Did you ever wonder why some companies always consistently beat their earnings targets?
Many accounting professionals have written extensively about how companies “manage earnings.” A company can arbitrarily reduce “excessive profits” in good quarters or fiscal years to “save” such earnings and apply them to future leaner accounting periods in order to avoid earnings disappointments.
Jeff Matthews has an interesting commentary in his recent blog post entitled, “And Beware CEOs Trying to ‘Hit the Numbers.'"
He wrote in part:
Not only can the focus on hitting a meaningless, and often unsustainable, profit forecast result in stupid, short-term decision making; it can also, as in the case of Tyco, Fannie Mae, Enron, and a list of other companies large and small too lengthy to bother with, result in fraud.
The problem is that management can become so focused and obsessed with hitting earnings targets that certain improper decisions will be made relating to the application of accounting principles to “smooth over” earnings. Ultimately the so called “professional judgment” that management uses in the application of accounting principles can lead to aggressive accounting techniques and even fraud.
The issue here is known as “managing earnings.” Accounting is more of an art than a science because of certain judgments regarding accounting principles by management with the acceptance of its Audit Committee and external auditors. For example, accounting principles relating to sales, leases, depreciation, accounts payable, and inventory all involve some amount of judgment or leeway.
In the Crazy Eddie fraud, one technique we used to manage earnings was by taking excessive arbitrary reserves against inventories in good years and reducing such reserves against inventory in lean years. In fiscal year 1986, we inflated our earnings by about $16 million due to fraudulent means. When Main Hurdman, Crazy Eddie's external auditors, completed their initial computation of the company's earnings, our gross margins were over 40% in the last quarter. Historically, Crazy Eddie’s gross margins were only about 20%. Our excessive earnings inflation should have been a "red flag" for Main Hurdman to investigate further.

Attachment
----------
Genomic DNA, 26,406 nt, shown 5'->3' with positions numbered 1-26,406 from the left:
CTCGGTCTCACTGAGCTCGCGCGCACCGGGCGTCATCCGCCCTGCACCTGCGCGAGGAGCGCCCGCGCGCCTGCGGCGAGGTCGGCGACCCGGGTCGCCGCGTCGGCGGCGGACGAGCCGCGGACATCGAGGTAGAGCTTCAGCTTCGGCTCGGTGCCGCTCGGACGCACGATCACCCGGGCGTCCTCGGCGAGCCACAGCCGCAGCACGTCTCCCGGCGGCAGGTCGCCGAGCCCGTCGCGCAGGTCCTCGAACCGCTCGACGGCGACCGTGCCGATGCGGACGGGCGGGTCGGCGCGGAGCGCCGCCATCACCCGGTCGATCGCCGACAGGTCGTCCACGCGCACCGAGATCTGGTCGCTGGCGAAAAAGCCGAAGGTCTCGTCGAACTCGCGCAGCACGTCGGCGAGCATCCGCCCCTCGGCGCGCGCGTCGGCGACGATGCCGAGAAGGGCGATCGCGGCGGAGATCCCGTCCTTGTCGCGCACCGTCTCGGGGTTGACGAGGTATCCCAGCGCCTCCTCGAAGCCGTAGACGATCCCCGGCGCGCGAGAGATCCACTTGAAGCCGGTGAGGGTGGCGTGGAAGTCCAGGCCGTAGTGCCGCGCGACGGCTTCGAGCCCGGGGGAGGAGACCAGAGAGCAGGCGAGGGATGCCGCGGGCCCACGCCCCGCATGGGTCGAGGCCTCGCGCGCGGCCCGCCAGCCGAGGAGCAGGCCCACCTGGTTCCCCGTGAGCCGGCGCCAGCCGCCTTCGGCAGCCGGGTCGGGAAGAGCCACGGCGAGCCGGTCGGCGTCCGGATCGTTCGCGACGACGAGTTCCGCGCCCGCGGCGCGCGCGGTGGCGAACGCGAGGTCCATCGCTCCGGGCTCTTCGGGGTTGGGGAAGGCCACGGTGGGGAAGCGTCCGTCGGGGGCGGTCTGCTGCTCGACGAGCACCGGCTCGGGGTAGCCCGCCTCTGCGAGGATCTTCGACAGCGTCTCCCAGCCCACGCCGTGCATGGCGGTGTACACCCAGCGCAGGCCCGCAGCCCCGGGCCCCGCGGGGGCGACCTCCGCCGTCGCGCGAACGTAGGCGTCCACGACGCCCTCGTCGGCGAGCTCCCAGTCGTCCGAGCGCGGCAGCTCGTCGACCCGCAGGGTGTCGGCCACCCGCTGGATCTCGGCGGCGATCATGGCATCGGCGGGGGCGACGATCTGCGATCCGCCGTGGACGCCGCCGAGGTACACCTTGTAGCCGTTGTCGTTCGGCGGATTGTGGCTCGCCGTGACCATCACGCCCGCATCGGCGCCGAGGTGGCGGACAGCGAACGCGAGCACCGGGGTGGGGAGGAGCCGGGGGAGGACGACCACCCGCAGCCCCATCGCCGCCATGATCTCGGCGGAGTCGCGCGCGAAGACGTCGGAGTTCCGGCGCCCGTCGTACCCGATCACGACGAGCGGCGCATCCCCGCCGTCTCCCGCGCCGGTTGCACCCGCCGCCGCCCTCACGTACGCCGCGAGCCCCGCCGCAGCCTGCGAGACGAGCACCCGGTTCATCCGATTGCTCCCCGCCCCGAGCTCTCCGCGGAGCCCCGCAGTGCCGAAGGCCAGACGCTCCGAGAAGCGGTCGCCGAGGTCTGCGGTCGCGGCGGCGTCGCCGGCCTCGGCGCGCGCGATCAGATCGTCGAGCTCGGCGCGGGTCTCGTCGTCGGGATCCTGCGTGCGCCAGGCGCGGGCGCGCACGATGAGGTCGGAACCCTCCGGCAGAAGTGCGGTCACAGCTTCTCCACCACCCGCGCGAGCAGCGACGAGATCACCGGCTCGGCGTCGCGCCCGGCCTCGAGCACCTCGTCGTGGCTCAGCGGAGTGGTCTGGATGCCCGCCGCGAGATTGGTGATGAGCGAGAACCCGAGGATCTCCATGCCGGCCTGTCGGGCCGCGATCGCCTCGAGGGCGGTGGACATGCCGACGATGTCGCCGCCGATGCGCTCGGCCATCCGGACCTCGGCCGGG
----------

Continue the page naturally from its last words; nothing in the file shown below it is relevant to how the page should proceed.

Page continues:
Rather than investigate the red flag, Main Hurdman simply agreed to Crazy Eddie booking extra arbitrary “loss reserves” against our inventory valuations. The auditors thought that Crazy Eddie was being “conservative” but in fact they unwittingly helped us reduce our overly excessive fraudulent earnings inflation.
The use of such arbitrary reserves was known as “accountant’s legal liability insurance,” since the rationale was that no company was ever sued for being too conservative or under-reporting earnings. When I asked the auditors about what Crazy Eddie should do with these “excessive” reserves in future years, they replied to me that such excessive reserves was like “money in the bank.” The auditors explained to me that such excessive reserves can be reduced in future lean years to help Crazy Eddie make its future earnings targets.
In the next fiscal year, when Crazy Eddie started losing money and no amount of fraud could turn such losses into profits, we reduced our excessive arbitrary reserves that we had set up in the prior year, with our auditors’ collusion.
While the external auditors were not involved in falsifying inventory, they were unwitting accomplices to our fraud, since they helped us “manage earnings” through the use of arbitrary inventory reserves.
In many of my conversations with Wall Street analysts, underwriters, and other CFO’s, I found out that the practice of “managing earnings” was prevalent and an accepted business norm.
Wall Street does not like surprises and the extra swing that management gets from applying so called judgment to accounting principles allows them to constantly beat their earnings targets. In good years, certain companies will save “unneeded excess earnings” through arbitrary excessive reserves, to save such earnings for the lean quarters or years when they do not make their earnings targets.
Sam E. Antar
PS: I am not making this up.